Most of us have learned about African American culture in terms of black experience from Africa to slavery and the civil right movement in the United States. While it is commonly known that the civil right movement began in the United States around the 1950's. In reality, the movement actually began hundreds of years ago, not in the U.S, but in Jamaica. Starting with a small group of rebellious slaves, a strong black resistance movement developed and continues to exist today in the culture of Rastafarianism. You might recognize this religion from the famous singer "Bob Marley" who became a symbol of this religion. If you are anything like me, you probably have an image of Rastafarians as wild looking people who constantly smoke marijuana while partying to reggae music. But as the Caribbean Club President Tamara Darroux said: "Rastafarianism is not a hairstyle, it's a lifestyle". After doing an extensive research on this speech, I can tell you that Rastafarianism is indeed a lifestyle. Today I would like to introduce to you this rich piece of African cultural development by explaining Rastafarianism in terms of origins as political movements and some common practices. i. Rastafari religion history begins with the colonization of Jamaica. Around the 16th century, Spain brought around 700 thousand slaves to Jamaica, and in 1655 England have invaded Jamaica. After the invasion and after the slavery, exploitation of blacks in Jamaica continued in the form of social and economic oppression. Blacks were 90% of the population with less than 5% of wealth. In the 1900's, resistance became more organized political activity led by a man named Marcus Garvey. Marcus Garvey was the one who began the Rastafarian movement. His main goal was to empower and organize blacks to recapture their cultural identity. In the 1930's, Marcus Garvey have preached and said "Look to Africa where a black king shall be crowned, he shall be your redeemer" this statement became the foundation of the Rastafarian religion. The religion took its name from the original name of the last emperor of Ethiopia "Haile Selassie" Ras means prince and tafari was his name. Haile Selassie became the Messiah and there living God of the Rastafari people. After crowning Haile Selassie in the 1930's, Rastafarianism began evolving into a more defined religion that was based on the political rebellion to white culture. Transition: To Rastafarians, spirituality is about how they live their lives on this earth and all aspects of their lifestyle must demonstrate rebellion against whites while celebrating their own belief system. ii. Rastafarian practices are based on their rebellion against white establishment. Rastafarians meet weekly just like in other religions like in islam they meet every Friday, in Judaism they meet every Saturday, and in Christianity they meet every Sunday. Rastafarians meet in either a believer's house or in a community center. In these meetings, they usually provide time for chants, prayers, and they sing reggae music as well. Moreover, in these meetings they usually smoke marijuana to produce high spiritual states. They consider marijuana as an herb of religious significance. However, they don’t like to refer to the substance as marijuana; they usually describe it as the wisdom weed, the holy herb, or ganja. Marijuana's use is very sacred, because it's following Rastafarian's biblical texts justifying its use. Rastafarian people also like to grow their hair and twist it into dreadlocks. Dreadlocks symbolize the black identity, since they are the only group who can naturally grow dreads. Moreover, Rastafarians are forbidden to cut their hair. Rastafarians are the ones who established reggae music, where it reflects their group identity. Reggae music inspires them to rise above the oppressors. The patterns of the reggae music actually have meanings. The downbeats translate into the death of oppressions and the upbeats translate into the resurrection. In conclusion:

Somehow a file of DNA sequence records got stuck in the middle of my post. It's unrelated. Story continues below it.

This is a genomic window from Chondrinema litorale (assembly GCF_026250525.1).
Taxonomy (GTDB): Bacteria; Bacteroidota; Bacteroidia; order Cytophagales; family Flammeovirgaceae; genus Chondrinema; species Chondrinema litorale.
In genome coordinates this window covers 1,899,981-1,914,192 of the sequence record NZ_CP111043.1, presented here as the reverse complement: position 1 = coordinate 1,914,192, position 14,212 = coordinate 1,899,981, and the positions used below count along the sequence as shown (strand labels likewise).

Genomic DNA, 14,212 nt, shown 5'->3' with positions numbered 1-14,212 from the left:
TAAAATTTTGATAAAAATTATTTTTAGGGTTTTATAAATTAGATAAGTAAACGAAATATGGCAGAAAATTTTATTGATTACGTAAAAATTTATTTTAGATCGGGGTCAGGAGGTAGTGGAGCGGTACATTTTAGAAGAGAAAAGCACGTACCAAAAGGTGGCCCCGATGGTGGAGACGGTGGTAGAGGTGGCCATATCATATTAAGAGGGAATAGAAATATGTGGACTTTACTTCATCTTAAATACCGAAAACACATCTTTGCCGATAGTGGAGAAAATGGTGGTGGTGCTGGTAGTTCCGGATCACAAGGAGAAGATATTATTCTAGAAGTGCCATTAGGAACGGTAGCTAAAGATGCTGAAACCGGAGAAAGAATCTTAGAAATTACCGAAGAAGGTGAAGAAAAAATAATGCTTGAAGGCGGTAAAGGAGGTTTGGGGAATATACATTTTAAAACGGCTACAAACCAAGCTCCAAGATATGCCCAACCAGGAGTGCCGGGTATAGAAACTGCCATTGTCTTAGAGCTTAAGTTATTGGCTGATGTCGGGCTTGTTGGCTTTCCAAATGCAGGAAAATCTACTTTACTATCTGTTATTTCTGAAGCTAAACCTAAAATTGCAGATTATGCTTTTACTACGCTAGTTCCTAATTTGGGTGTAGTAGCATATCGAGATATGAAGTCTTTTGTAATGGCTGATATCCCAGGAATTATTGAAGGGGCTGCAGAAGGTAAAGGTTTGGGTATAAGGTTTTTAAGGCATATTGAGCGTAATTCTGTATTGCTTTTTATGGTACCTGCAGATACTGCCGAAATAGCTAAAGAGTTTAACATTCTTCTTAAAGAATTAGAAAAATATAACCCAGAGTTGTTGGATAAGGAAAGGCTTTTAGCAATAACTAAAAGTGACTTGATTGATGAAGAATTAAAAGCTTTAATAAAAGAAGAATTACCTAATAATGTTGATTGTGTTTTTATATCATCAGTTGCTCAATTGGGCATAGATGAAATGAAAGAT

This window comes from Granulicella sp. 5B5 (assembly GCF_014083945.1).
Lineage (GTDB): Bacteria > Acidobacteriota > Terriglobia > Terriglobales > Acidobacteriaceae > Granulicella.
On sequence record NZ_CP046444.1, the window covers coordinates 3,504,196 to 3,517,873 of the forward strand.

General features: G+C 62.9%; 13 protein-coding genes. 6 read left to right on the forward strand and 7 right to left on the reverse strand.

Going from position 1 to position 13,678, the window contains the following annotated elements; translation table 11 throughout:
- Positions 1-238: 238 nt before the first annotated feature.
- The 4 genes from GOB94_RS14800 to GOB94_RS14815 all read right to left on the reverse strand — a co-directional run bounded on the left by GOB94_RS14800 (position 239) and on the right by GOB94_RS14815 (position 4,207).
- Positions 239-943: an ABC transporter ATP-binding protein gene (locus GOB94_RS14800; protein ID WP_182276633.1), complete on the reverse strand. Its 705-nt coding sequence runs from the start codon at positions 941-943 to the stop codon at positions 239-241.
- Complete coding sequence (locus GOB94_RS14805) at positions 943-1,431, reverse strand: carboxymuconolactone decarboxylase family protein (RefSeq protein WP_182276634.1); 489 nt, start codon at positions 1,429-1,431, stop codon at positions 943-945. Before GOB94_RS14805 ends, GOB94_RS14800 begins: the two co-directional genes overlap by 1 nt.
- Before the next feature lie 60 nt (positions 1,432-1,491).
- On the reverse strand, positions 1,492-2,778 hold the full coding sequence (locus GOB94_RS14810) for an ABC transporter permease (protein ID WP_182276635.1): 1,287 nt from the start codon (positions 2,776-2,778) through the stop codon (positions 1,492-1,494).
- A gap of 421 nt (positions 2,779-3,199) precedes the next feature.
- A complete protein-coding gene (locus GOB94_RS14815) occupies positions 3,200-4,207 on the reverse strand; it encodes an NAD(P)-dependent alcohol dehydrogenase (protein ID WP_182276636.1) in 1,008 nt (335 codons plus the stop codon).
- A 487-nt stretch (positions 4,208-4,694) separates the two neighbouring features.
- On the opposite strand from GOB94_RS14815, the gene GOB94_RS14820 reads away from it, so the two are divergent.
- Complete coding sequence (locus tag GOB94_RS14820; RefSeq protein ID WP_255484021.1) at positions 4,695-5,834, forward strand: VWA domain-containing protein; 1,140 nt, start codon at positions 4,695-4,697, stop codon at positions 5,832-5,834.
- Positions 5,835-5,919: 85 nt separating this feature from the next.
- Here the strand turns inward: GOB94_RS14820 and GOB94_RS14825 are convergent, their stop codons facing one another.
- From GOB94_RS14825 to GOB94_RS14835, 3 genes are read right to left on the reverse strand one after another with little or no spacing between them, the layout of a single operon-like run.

Reggae, dreadlocks, and ganja all reflects the Rastafarianism ideals of resisting white nation and the idea of getting back to their original heritage and their homeland. It all began with the resistance of the black people and was later on organized by Marcus Garvey who prophesized the coming of their Messiah "Ras Tafari". Today Rastafarians are around one million people and their culture continues to grow and change throughout the world. But the universal goal remains the same, and was expressed simply by one of the Rastafarians who said that "the hope and faith of all believers is that the movement will one day carry Rastafarians home.